The general manager of Hillsong, the global charismatic megachurch based in Australia, told a court last week why he didn’t report allegations of child abuse by Frank Houston, father of Hillsong founder, Brian Houston, in 1999. Hillsong General Manager George Aghajanian told the court he didn’t believe the abuse presented an “imminent danger,” so he didn’t think he had to report it to police.
Aghajanian made the comments under oath during a special hearing last week in Australia over claims Brian Houston covered up his late father Frank’s sexual abuse, the Australian Broadcasting Corp. (ABC) reported.
Brett Sengstock, now 60, alleges Frank Houston sexually abused him when he was as young as 7 years old. Brian Houston and others, including Aghajanian, have reportedly testified they learned of Sengstock’s allegations in 1999, when Brian Houston was national president of the Australian Assemblies of God (AOG).
Authorities accuse Houston of failing to report his father’s abuses until after his father’s death in 2004. Houston has pleaded not guilty.
Aghajanian told the court on Thursday he told Brian Houston in October 1999 about the allegations against his father. Aghajanian reportedly testified that Brian Houston looked shocked when he told him.
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A pastor who testified he told Brian Houston about the allegations in November 1999 also said Houston seemed shocked, the Australian Associated Press reported.
The national AOG reportedly yanked Frank Houston’s preaching credentials in November 1999 when Houston told the denomination’s leaders of the accusations against his father. But the AOG reportedly decided not to disclose the allegations publicly among its churches or report them to police.
Brian Houston’s attorney previously said Brian Houston didn’t report the abuse because he didn’t think Sengstock wanted police involved. Sengstock has reportedly denied telling Houston that.
The Roys Report sought comment from the AOG in Australia but did not hear back. We also reached out to Hillsong and its U.S. arm, but did not immediately receive a response.
Frank Houston, who had led the AOG in New Zealand, stayed employed through Sydney Christian Life Centre—the church he founded, and where his son was then senior pastor—for another year after AOG leaders told him not to preach. Then he and his wife reportedly received retirement packages.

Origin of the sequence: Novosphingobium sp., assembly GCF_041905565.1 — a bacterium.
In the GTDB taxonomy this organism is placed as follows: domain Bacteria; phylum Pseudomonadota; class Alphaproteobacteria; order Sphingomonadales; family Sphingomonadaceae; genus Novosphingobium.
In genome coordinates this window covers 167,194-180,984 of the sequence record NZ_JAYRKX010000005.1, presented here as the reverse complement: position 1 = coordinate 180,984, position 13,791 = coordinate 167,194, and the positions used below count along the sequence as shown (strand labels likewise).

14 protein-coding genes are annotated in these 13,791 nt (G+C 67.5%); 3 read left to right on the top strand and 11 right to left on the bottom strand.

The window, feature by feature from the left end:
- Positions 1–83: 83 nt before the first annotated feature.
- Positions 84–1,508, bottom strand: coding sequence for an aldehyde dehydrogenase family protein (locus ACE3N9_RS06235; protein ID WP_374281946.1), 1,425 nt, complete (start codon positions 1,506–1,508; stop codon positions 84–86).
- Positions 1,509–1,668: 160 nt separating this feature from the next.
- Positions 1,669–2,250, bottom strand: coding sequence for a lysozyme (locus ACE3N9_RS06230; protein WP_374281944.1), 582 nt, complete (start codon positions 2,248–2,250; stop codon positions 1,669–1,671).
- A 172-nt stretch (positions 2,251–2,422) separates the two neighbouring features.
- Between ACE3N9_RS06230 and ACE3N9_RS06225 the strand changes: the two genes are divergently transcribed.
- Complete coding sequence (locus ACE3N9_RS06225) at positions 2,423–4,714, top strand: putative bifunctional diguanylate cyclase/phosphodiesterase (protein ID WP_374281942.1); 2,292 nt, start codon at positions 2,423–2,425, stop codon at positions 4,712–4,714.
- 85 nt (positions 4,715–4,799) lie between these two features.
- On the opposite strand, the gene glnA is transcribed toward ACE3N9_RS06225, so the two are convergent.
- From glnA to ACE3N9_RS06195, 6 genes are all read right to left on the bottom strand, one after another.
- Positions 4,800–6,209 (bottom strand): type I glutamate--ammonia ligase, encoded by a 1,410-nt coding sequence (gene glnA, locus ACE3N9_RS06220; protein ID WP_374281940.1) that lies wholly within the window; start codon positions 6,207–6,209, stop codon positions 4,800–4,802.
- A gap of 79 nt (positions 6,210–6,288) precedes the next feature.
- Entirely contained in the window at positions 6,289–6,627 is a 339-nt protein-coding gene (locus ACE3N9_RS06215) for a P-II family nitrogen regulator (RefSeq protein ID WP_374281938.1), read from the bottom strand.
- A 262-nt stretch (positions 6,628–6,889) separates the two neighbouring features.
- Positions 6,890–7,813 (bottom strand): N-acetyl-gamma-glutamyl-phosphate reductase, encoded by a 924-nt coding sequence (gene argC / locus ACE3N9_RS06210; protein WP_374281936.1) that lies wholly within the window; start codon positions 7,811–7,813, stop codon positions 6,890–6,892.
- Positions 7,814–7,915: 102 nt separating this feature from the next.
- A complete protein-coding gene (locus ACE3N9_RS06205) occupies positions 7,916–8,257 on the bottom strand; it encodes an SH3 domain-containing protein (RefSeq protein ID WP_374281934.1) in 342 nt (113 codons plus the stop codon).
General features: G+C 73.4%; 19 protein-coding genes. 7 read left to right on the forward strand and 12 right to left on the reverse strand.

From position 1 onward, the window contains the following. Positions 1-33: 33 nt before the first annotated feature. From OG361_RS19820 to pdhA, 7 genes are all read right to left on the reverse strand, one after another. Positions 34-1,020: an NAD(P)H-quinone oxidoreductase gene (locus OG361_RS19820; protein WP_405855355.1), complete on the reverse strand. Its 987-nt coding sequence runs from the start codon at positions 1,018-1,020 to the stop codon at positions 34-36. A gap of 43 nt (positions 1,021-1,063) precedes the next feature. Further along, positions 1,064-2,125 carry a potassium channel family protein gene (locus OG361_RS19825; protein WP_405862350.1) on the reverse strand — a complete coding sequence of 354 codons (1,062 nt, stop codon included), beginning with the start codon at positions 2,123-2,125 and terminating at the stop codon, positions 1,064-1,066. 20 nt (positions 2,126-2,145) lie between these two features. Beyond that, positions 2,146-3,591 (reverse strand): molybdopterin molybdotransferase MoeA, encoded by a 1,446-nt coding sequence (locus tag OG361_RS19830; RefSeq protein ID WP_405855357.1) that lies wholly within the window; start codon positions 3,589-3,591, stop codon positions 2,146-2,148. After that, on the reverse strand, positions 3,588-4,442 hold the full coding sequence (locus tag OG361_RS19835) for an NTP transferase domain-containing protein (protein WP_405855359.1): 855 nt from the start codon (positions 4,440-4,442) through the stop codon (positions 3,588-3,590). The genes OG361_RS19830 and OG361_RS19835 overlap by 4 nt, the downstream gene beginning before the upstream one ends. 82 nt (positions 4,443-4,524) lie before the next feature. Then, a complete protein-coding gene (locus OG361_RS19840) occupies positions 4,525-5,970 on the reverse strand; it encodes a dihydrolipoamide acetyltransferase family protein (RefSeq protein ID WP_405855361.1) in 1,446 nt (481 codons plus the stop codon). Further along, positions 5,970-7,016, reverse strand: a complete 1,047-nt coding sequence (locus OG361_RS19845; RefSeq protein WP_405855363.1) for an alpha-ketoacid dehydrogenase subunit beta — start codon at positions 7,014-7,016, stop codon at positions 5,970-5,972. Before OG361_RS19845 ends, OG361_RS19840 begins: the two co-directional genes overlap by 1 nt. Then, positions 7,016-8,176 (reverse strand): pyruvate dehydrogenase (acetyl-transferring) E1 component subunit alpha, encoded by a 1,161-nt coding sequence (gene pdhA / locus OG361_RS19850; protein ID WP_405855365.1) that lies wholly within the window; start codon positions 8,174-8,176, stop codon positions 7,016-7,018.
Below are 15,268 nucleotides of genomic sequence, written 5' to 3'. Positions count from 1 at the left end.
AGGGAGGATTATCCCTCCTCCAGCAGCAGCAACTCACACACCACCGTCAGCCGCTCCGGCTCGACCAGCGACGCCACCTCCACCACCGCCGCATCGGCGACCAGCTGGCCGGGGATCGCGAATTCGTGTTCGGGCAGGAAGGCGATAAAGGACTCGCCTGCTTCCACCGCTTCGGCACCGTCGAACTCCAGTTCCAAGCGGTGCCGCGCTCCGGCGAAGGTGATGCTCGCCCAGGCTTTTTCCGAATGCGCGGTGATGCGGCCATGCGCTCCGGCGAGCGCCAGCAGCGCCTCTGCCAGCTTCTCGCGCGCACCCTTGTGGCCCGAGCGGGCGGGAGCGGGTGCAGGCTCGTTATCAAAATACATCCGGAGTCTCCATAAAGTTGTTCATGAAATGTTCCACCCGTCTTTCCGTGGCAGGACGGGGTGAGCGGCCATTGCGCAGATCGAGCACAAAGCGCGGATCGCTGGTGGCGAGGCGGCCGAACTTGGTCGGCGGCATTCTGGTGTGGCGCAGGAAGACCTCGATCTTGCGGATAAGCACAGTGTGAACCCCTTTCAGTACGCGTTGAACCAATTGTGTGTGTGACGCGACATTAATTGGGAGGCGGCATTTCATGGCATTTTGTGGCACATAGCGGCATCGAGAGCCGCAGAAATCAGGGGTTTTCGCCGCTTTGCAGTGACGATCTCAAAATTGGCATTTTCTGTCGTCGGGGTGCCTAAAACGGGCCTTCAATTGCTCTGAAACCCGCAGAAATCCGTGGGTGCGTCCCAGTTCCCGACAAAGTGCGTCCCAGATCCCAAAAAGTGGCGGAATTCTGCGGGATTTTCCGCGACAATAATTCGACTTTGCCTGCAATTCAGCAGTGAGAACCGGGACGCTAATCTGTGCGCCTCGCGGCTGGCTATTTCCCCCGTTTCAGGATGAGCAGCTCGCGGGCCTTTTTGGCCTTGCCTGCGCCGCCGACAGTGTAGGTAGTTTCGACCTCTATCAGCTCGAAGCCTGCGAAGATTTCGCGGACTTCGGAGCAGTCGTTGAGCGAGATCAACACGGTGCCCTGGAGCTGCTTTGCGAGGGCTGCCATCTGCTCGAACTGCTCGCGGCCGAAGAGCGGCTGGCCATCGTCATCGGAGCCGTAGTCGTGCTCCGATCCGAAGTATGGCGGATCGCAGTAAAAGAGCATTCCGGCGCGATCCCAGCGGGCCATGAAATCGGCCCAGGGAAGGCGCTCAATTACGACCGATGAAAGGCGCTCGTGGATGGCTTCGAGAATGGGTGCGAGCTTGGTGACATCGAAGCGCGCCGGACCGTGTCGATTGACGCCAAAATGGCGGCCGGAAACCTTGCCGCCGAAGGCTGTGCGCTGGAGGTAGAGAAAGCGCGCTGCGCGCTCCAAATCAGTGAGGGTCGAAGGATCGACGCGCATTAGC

Aghajanian reportedly told the court he thought Frank Houston’s retirement payment was appropriate. He added that he didn’t believe the church needed to report the allegations because “the matter related to an incident that pre-dated our church . . . and the victim was an adult,” he was quoted as saying.
He understood requirements to mean he would have had to report “something that could be potentially an imminent danger,” the Australian Associated Press reported Aghajanian told the court.
A former AOG leader testified that it wasn’t AOG policy to make public announcements about serious matters like child sexual abuse. But the organization did prepare a statement to be released if it heard any “rumors” about Frank Houston, News Corp Australia reported.
Testimony last week indicated the AOG sent a letter in December 2001 informing its ordained ministers about “serious allegations” against Frank Houston. The letter was reportedly marked “extremely confidential.”
Sydney Christian Life Centre and Hills Christian Life Centre became Hillsong Church in 2001. Hillsong went on to spread across the globe, now reporting some 150,000 people attending services in 30 countries.
Brian Houston went on to become Hillsong’s global senior pastor. He resigned that position early this year after an internal investigation found he acted inappropriately toward a former Hillsong staffer and another woman connected to the church.
Houston has denied resigning over the alleged misconduct, saying instead that he felt backed into an “untenable” position by Hillsong board statements.
The trial comes amid scrutiny of Hillsong’s culture overall.
One of its highest-profile pastors, Carl Lentz, was terminated over moral failures in 2020. Further scandals, including the criminal allegations against Houston, broke the following year.
Hillsong’s global board reported this month that it’s working on overhauling how it credentials pastors. The overhaul includes a move “away from being a discipline and restoration for pastors to being an inquiry into the fitness of a pastor.” Changes also include the formation of a new body to handle misconduct allegations against Hillsong pastors, according to the board’s newest quarterly report.
Sarah Einselen is an award-winning writer and editor based in Texas.
1 thought on “Houston Trial Update: Hillsong GM Didn’t Report Abuse Allegation Because It Wasn’t ‘Imminent Danger’”
Someone who has sexually assaulted a child ALWAYS presents an imminent danger.
I’m shocked that so many people are willing to believe that child molesters just experienced a momentary lapse in morality, and that once they’ve claimed repentance or remorse they’re no longer a threat.
This is insanity. It’s destroying individuals, families and churches.
This naive view of sexual criminals, combined with a facile theological view of ‘forgiveness’ and ‘grace’ and a default commitment to restoration makes churches dangerous places for kids, and toxic cesspools of retraumatization of victims who have to sit in the congregation and know that when push comes to shove, the leaders will always side with abusers.
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